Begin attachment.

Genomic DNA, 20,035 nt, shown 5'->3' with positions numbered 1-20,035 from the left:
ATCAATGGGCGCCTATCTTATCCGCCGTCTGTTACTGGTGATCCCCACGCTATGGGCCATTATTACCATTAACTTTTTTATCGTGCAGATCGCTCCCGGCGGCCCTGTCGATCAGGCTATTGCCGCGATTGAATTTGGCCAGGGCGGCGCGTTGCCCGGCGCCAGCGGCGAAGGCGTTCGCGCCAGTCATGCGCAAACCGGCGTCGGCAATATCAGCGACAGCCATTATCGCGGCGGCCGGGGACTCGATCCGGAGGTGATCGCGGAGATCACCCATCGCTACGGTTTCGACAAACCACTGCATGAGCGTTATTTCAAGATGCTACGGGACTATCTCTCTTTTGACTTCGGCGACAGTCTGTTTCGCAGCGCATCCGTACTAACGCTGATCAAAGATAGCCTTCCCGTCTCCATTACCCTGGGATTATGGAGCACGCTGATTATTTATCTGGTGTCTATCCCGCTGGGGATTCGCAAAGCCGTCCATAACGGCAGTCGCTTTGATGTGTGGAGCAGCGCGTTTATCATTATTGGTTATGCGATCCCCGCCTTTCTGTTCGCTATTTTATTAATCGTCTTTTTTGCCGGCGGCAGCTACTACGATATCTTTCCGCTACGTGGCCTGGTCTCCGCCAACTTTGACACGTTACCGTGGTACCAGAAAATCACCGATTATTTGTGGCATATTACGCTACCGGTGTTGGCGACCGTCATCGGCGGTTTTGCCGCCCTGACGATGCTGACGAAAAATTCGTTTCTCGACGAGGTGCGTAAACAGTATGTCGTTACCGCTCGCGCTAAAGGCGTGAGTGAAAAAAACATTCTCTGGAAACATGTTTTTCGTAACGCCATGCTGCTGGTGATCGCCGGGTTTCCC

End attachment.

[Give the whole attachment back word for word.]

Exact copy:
Genomic DNA, 20,035 nt, shown 5'->3' with positions numbered 1-20,035 from the left:
ATCAATGGGCGCCTATCTTATCCGCCGTCTGTTACTGGTGATCCCCACGCTATGGGCCATTATTACCATTAACTTTTTTATCGTGCAGATCGCTCCCGGCGGCCCTGTCGATCAGGCTATTGCCGCGATTGAATTTGGCCAGGGCGGCGCGTTGCCCGGCGCCAGCGGCGAAGGCGTTCGCGCCAGTCATGCGCAAACCGGCGTCGGCAATATCAGCGACAGCCATTATCGCGGCGGCCGGGGACTCGATCCGGAGGTGATCGCGGAGATCACCCATCGCTACGGTTTCGACAAACCACTGCATGAGCGTTATTTCAAGATGCTACGGGACTATCTCTCTTTTGACTTCGGCGACAGTCTGTTTCGCAGCGCATCCGTACTAACGCTGATCAAAGATAGCCTTCCCGTCTCCATTACCCTGGGATTATGGAGCACGCTGATTATTTATCTGGTGTCTATCCCGCTGGGGATTCGCAAAGCCGTCCATAACGGCAGTCGCTTTGATGTGTGGAGCAGCGCGTTTATCATTATTGGTTATGCGATCCCCGCCTTTCTGTTCGCTATTTTATTAATCGTCTTTTTTGCCGGCGGCAGCTACTACGATATCTTTCCGCTACGTGGCCTGGTCTCCGCCAACTTTGACACGTTACCGTGGTACCAGAAAATCACCGATTATTTGTGGCATATTACGCTACCGGTGTTGGCGACCGTCATCGGCGGTTTTGCCGCCCTGACGATGCTGACGAAAAATTCGTTTCTCGACGAGGTGCGTAAACAGTATGTCGTTACCGCTCGCGCTAAAGGCGTGAGTGAAAAAAACATTCTCTGGAAACATGTTTTTCGTAACGCCATGCTGCTGGTGATCGCCGGGTTTCCC